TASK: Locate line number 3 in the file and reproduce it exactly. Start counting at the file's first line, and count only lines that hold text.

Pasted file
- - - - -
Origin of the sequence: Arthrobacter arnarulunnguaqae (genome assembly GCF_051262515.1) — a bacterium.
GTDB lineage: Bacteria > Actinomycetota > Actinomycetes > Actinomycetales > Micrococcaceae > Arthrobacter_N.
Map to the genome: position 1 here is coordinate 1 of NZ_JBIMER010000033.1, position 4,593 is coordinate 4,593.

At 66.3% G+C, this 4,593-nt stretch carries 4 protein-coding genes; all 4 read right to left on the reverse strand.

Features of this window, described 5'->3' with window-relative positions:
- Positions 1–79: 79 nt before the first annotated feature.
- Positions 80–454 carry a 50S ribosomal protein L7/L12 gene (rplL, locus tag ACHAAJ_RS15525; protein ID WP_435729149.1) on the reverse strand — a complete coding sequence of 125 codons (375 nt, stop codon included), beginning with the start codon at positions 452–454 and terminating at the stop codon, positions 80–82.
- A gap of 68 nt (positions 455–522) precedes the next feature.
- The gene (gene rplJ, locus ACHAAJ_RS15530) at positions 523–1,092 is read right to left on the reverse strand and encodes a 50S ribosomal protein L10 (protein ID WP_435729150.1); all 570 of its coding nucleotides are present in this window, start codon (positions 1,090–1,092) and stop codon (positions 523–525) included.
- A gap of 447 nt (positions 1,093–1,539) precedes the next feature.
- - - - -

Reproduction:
Map to the genome: position 1 here is coordinate 1 of NZ_JBIMER010000033.1, position 4,593 is coordinate 4,593.